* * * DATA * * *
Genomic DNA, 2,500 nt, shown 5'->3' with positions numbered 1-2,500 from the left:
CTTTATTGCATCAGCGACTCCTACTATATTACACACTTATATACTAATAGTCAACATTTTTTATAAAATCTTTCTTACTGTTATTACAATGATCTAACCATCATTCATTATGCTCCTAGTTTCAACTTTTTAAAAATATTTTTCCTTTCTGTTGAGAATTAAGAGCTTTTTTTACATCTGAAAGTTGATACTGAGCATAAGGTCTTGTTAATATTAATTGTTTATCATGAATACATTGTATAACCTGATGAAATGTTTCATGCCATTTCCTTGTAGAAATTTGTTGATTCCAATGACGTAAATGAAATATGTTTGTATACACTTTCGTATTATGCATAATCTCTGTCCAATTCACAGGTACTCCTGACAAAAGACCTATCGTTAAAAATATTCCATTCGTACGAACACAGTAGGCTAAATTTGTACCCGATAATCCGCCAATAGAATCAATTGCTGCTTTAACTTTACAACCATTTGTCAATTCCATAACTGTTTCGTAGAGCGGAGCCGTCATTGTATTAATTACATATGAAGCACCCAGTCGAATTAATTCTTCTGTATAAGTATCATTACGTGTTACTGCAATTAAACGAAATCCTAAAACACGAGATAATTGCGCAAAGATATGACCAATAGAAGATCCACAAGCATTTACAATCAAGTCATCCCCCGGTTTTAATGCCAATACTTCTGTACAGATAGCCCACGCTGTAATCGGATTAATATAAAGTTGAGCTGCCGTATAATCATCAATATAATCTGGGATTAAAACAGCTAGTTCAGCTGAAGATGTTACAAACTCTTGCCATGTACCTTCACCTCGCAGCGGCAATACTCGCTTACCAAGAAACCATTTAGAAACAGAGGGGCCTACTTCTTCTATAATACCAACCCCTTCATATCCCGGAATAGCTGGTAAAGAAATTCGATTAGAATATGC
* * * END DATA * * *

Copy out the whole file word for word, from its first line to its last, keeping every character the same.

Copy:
Genomic DNA, 2,500 nt, shown 5'->3' with positions numbered 1-2,500 from the left:
CTTTATTGCATCAGCGACTCCTACTATATTACACACTTATATACTAATAGTCAACATTTTTTATAAAATCTTTCTTACTGTTATTACAATGATCTAACCATCATTCATTATGCTCCTAGTTTCAACTTTTTAAAAATATTTTTCCTTTCTGTTGAGAATTAAGAGCTTTTTTTACATCTGAAAGTTGATACTGAGCATAAGGTCTTGTTAATATTAATTGTTTATCATGAATACATTGTATAACCTGATGAAATGTTTCATGCCATTTCCTTGTAGAAATTTGTTGATTCCAATGACGTAAATGAAATATGTTTGTATACACTTTCGTATTATGCATAATCTCTGTCCAATTCACAGGTACTCCTGACAAAAGACCTATCGTTAAAAATATTCCATTCGTACGAACACAGTAGGCTAAATTTGTACCCGATAATCCGCCAATAGAATCAATTGCTGCTTTAACTTTACAACCATTTGTCAATTCCATAACTGTTTCGTAGAGCGGAGCCGTCATTGTATTAATTACATATGAAGCACCCAGTCGAATTAATTCTTCTGTATAAGTATCATTACGTGTTACTGCAATTAAACGAAATCCTAAAACACGAGATAATTGCGCAAAGATATGACCAATAGAAGATCCACAAGCATTTACAATCAAGTCATCCCCCGGTTTTAATGCCAATACTTCTGTACAGATAGCCCACGCTGTAATCGGATTAATATAAAGTTGAGCTGCCGTATAATCATCAATATAATCTGGGATTAAAACAGCTAGTTCAGCTGAAGATGTTACAAACTCTTGCCATGTACCTTCACCTCGCAGCGGCAATACTCGCTTACCAAGAAACCATTTAGAAACAGAGGGGCCTACTTCTTCTATAATACCAACCCCTTCATATCCCGGAATAGCTGGTAAAGAAATTCGATTAGAATATGC